September 25, 2015


Since 2002, two satellites nicknamed Tom and Jerry have been trailing one another in the same 480-km orbit, where changes in the distance between them reveal the fluctuations in Earth’s gravity field.

GRACE (Gravity Recovery And Climate Experiment) is a joint mission of the U.S. and German space agencies, NASA and DLR. It is based on two twin satellites, GRACE-A and GRACE-B, nicknamed Tom and Jerry, permanently connected by a microwave link that enables the distance between them to be determined with micrometre accuracy—roughly the thickness of a human hair. This separation distance (150 to 300 km), which can be adjusted by manoeuvring the satellites, varies by a few tens of metres every time they pass over fluctuations in Earth’s gravity field.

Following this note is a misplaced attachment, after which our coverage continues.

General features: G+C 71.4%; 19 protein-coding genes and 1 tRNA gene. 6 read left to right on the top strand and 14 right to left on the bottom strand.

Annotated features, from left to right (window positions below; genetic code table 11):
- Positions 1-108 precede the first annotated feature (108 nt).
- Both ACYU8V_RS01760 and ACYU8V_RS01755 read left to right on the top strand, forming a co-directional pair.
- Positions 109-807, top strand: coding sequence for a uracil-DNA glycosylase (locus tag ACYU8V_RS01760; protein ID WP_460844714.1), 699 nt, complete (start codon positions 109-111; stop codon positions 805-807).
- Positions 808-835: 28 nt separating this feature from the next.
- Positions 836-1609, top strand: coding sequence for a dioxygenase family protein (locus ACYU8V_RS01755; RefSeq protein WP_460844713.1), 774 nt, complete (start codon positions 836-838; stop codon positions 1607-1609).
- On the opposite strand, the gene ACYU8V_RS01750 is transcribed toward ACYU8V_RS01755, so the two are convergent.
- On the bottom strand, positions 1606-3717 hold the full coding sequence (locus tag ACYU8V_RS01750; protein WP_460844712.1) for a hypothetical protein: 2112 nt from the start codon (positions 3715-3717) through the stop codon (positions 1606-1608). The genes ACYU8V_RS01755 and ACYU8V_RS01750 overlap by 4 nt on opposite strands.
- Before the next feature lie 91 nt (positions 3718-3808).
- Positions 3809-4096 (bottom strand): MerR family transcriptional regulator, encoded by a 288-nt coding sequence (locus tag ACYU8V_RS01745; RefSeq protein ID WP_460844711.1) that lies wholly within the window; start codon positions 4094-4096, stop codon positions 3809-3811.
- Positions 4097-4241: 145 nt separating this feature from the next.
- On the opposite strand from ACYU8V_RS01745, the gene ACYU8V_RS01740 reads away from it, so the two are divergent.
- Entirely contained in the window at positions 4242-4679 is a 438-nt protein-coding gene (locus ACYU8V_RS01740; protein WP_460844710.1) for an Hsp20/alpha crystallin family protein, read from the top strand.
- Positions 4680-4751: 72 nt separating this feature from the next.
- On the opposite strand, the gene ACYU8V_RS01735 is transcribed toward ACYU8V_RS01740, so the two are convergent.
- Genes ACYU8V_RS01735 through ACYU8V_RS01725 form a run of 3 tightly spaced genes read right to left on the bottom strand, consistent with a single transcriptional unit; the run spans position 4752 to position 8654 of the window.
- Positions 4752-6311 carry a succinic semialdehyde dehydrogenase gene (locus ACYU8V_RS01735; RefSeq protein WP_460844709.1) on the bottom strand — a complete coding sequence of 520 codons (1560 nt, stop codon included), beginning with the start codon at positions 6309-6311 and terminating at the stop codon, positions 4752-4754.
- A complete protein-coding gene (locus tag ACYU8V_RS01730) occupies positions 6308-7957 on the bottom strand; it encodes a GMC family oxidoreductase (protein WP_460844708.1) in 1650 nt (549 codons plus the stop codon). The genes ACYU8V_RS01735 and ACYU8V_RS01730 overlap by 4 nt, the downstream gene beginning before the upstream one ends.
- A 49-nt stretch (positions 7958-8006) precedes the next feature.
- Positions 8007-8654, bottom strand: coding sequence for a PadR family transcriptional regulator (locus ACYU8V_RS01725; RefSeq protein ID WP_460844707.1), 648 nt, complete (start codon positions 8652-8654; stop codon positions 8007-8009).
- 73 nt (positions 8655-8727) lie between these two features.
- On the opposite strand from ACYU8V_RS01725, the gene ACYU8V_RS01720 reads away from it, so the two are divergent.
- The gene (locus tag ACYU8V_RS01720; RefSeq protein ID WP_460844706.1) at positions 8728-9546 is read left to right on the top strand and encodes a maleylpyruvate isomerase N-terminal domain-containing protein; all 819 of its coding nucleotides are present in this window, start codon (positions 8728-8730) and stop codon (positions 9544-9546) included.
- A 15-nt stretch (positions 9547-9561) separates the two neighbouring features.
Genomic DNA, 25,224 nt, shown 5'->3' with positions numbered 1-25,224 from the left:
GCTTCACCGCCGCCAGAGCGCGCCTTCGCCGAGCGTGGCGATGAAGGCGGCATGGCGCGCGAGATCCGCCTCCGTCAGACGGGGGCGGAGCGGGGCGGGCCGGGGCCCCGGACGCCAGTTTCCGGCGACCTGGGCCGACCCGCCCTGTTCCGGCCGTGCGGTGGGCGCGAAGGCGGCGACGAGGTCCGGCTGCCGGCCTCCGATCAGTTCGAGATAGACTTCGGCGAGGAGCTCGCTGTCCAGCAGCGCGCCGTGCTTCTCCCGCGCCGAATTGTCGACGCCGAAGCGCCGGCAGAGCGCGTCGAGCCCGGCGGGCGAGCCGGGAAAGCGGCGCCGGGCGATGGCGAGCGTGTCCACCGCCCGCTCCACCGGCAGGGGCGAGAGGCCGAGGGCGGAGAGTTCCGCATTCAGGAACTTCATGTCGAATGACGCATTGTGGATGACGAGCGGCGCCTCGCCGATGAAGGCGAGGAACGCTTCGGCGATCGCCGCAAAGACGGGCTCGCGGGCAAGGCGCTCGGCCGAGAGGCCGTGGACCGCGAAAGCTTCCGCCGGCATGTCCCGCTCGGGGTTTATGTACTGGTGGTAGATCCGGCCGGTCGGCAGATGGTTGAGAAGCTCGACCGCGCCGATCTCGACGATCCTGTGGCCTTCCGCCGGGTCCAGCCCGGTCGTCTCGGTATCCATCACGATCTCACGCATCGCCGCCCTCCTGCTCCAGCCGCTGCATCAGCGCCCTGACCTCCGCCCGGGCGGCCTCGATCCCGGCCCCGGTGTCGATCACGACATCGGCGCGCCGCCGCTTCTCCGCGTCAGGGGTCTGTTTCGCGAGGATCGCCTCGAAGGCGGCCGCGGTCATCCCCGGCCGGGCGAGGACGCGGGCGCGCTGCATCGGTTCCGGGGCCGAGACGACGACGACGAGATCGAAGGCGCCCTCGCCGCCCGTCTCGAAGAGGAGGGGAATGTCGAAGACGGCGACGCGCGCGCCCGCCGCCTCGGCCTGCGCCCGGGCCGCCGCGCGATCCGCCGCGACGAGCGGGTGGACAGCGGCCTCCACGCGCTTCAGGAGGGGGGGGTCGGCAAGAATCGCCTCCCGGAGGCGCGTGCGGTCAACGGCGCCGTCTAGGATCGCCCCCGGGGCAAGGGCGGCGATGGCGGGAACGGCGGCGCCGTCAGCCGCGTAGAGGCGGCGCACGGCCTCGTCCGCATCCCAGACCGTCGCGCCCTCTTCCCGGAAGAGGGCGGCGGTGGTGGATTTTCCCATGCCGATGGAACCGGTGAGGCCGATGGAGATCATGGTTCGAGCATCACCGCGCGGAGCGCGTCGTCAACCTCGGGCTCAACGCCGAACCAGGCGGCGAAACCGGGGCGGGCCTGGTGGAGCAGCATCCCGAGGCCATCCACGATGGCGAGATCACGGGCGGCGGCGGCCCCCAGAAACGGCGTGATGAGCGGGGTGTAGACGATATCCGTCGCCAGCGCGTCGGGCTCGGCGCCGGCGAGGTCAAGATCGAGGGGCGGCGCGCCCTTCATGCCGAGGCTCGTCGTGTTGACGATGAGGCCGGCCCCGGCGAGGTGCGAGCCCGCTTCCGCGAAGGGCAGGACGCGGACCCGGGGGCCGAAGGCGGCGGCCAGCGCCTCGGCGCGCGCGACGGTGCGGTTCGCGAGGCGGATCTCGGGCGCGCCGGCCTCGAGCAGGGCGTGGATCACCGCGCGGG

By measuring these changes in distance between the two satellites continuously, scientists are able to compile detailed maps of Earth’s gravity at a spatial resolution of 200 km. Monthly or 10-day maps of the geoid highlight temporal variations in masses of water, snow and ice, and even ground displacements due to major earthquakes. Such data are crucial for studying Earth’s oceans, geology and climate, notably with a view to better understanding the mechanisms driving global warming.

GRACE complements the European GOCE mission (Gravity field and steady-state Ocean Circulation Explorer), which came to an end in 2013 having mapped Earth’s geoid at a finer spatial resolution of 100 km. Many French research laboratories, including CNES’s space geodesy team, are working with GRACE data and this collaboration is set to continue as NASA and DLR have decided to launch two more twin satellites in 2017 for the GRACE Follow-On mission (GRACE-FO).